Freedom Fighters was released by EA Games in the US on October 1, 2003, a full week after the UK release. An EA spokesperson stated that retailers in the US had requested the delay.[13] The game is one of the few developed by IO Interactive that was not published by Eidos Interactive.[7]

Audio[edit]

Soundtrack cover

The Freedom Fighters original soundtrack was composed by Jesper Kyd and released on September 29, 2003 by Sumthing Else Music Works and Nano Studios.[14][15] It was GameSpot's "Best Game Soundtrack of the Year 2003" and Game Reactor's "Best Game Music of the Year".[citation needed]

Tracks 1, 2, 3, 9, 10, 14 and 16 are performed by the Hungarian Radio Choir.[16][17] The music has grand, Soviet-style choral arrangements, and the synth parts have been described as "Vangelis on steroids".[18]

Kyd researched Russian music and musical scales prior to composing the soundtrack, citing Soviet history and the Cold War as major influences. Kyd composed the score in Manhattan shortly after the September 11th attacks.[19]

Reception[edit]

Reception
Aggregate scores
AggregatorScore
GameRankings82[20]
Metacritic80[21]
Review scores
PublicationScore
Eurogamer7/10 [10]
GameSpot9.3 [8]
GameSpy3/5 [22]
IGN8.4 [9]

Freedom Fighters received generally positive reviews, with the PC version scoring an 80 overall on Metacritic based on 16 critics' reviews.[21] It was praised for having a excellent AI for squad tactics, which served to enhance the sense of immersion in the "extremely detailed" environments and maintain the illusion of working with a team. The game's sound quality was also of note, both for the realistic combat noises and the game's Russian-influenced music, which "adds a perfect level of drama to the proceedings." [8][9]

Critics noted that while the game "does a marvelous job" of creating a realistic environment, the story was lacking in substance and fairly predictable, and while the squad AI is good, the enemy AI was lacking. Another source of criticism was the games length. The game can be cleared relatively quickly, but offers little replay value. According to Jeff Gerstmann of Gamespot, "The only real problem with Freedom Fighters is that there simply isn't enough of it. "[8][9]

Sequel[edit]

On April 6, 2004 Eidos UK revealed plans for the sequel.[23] Eidos announced it would distribute the sequel in the latter part of 2005. However, IO Interactive announced development of a new game, Kane & Lynch: Dead Men, casting the future of a Freedom Fighters sequel in doubt.[24]

In 2010, when asked about a potential sequel, Kane & Lynch 2: Dog Days director Karsten Lund refused to comment.[25] In 2011, IO Interactive's official Twitter account tweeted that Freedom Fighters 2 is "definitely something a lot of us are interested in doing. But right now, the focus is on Hitman: Absolution." [26] Currently, Freedom Fighters 2 release status is listed as "canceled."[27]

References[edit]

  1. ^ IO Interactive (2003). "credits". Freedom Fighters Manual. PC. Electronic Arts. 
  2. ^ "Freedom Fighters (2003 Video Game) - Full Cast and Crew". IMDB. Retrieved April 1, 2014. 
  3. ^ "Freedom Fighters - Take to the streets of New York City and fight for your freedom!". ea.com. Electronic Arts. Retrieved April 1, 2014. 
  4. ^ "Freedom Fighters (PC) by Electronic Arts". Amazon.co.uk. Retrieved April 1, 2014. 
  5. ^ "Freedom Fighters by Electronic Arts". Amazon.com. Retrieved April 1, 2014.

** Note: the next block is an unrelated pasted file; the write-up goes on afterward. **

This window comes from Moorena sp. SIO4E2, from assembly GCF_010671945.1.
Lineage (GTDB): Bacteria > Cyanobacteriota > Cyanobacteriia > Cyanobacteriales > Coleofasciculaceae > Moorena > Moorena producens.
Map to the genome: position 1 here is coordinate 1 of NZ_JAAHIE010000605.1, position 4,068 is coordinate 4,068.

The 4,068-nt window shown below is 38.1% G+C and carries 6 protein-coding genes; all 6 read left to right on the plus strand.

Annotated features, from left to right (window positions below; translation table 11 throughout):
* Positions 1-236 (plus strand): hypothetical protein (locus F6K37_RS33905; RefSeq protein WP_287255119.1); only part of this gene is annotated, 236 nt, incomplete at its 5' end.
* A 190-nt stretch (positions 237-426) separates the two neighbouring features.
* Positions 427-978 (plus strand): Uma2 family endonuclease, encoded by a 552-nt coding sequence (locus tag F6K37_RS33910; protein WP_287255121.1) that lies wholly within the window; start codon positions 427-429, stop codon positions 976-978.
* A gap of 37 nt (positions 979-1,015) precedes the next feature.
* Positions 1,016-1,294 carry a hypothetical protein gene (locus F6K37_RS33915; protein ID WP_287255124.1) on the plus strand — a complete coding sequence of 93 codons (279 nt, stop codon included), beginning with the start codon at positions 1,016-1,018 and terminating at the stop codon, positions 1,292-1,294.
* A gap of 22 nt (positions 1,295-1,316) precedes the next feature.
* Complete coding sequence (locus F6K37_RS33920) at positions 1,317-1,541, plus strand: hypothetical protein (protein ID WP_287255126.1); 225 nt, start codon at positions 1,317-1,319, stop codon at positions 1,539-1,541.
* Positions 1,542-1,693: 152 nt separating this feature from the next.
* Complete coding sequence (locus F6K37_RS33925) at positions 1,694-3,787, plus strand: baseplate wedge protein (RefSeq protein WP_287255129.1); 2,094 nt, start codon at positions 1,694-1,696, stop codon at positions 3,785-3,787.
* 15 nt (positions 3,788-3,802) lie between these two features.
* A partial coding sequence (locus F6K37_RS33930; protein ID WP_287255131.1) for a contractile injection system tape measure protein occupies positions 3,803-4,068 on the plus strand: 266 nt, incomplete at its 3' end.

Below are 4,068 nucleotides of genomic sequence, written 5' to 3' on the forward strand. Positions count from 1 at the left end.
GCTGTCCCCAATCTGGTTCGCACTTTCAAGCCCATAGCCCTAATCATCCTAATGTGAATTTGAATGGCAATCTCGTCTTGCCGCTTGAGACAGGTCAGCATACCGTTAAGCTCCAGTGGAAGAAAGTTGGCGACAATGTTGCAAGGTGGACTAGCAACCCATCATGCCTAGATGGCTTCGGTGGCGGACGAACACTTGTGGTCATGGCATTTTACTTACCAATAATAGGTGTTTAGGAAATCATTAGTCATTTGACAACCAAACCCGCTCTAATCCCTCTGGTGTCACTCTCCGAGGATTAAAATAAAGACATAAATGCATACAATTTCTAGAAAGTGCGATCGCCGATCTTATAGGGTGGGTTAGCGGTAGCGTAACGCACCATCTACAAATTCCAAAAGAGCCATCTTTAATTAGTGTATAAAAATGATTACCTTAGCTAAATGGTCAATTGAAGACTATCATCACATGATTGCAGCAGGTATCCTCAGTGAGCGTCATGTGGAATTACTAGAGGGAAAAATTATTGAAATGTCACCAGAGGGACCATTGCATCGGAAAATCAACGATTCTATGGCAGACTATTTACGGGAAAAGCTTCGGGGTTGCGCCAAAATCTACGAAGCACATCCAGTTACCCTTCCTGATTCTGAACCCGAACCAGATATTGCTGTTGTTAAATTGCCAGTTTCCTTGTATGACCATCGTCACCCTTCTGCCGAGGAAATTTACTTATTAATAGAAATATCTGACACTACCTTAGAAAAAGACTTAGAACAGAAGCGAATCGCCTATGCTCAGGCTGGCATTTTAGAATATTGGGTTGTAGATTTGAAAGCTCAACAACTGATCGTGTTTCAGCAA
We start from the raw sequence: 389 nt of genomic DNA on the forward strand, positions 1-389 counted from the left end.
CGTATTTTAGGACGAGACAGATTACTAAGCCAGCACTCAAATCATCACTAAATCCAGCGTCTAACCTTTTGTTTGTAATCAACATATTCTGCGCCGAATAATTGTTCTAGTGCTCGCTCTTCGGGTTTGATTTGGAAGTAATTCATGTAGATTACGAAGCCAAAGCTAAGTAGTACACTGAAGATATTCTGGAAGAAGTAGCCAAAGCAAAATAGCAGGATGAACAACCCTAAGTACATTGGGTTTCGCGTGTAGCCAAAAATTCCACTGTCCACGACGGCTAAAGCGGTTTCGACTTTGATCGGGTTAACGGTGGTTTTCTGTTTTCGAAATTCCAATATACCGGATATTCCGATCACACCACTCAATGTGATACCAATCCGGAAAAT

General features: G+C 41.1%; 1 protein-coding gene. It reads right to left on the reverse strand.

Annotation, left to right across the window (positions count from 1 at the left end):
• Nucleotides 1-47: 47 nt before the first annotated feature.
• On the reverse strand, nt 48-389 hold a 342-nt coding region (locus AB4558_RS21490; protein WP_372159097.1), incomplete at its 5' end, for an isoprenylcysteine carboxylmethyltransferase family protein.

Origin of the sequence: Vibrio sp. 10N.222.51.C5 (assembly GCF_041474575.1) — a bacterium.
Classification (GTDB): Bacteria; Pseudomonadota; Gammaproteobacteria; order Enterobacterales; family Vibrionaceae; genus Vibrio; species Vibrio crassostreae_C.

6. ^ a b Park, Andrew (May 20, 2002). "E3 2002: Freedom:The Battle for Liberty Island announced". Game Spot. Retrieved April 1, 2014. 
  7. ^ a b c "3D Engine: Glacier". Moby Games. Retrieved April 1, 2014. 
  8. ^ a b c d e Gerstmann, Jeff (September 19, 2003). "Anyone looking for thrilling action with refined control and a great premise need look no further than Freedom Fighters.". GameSpot.com. GameSpot. Retrieved April 1, 2014. 
  9. ^ a b c d Boulding, Aaron (September 30, 2003). "Freedom Fighters Review: IO Interactive is back with another damn fun game". IGN.com. IGN. Retrieved April 1, 2014. 
  10. ^ a b Bramwell, Tom (September 29, 2003). "Freedom Fighters Review - Liberate the yanks in Io's freedom up.". EuroGamer.net. Retrieved April 1, 2014. 
  11. ^ "Glacier Game Engine". DevMaster.com. Retrieved April 2, 2014. 
  12. ^ "3D Engine: Glacier 2". Moby Games. Retrieved April 2, 2014. 
  13. ^ Feldman, Curt (September 24, 2003). "Freedom Fighters moves to October". Game Spot. Retrieved April 2, 2014. 
  14. ^ "Freedom Fighters: Original Soundtrack". Amazon.com. Retrieved April 1, 2014. 
  15. ^ "Jesper Kyd - Freedom Fighters Original Soundtrack". Discogs.com. Retrieved April 1, 2014. 
  16. ^ "SoundtrackNet: Freedom Fighters Soundtrack". 
  17. ^ "Music 4 Games - The Future of Rock n' Roll & Interactive Entertainment. Est. 1999". 
  18. ^ "5/10/04: CD Reviews Lovely To Look At and Freedom Fighters". 
  19. ^ "Music to Kill For; Jesper Kyd Interview". 
  20. ^ "Freedom Fighters (PC)". GameRankings. Retrieved April 1, 2014. 
  21. ^ a b "Freedom Fighters (PC)". Metacritic. Retrieved April 1, 2014. 
  22. ^ Fischer, Russ (October 5, 2003). "Freedom Fighters: Comrade, prepare for simple squad firefights in beautiful New York City!". GameSpy.com. GameSpy. Retrieved April 1, 2014. 
  23. ^ "New Commandos, Freedom Fighters, and Deus Ex titles planned". Gamespot. April 6, 2004. 
  24. ^ "Hitman maker contracts new shooter". Gamespot. July 17, 2006. 
  25. ^ Cullen, Johnny. "IO gives "no comment" to Freedom Fighters 2". vg247.com. VG 24/7. Retrieved April 1, 2014. 
  26. ^ "IO-Interactive Tweet". Twitter.com. @IOInteractive. Retrieved April 2, 2014. 
  27. ^ "Freedom Fighters 2". GameFaqs.com. Game Faqs. Retrieved April 1, 2014. 

External links[edit]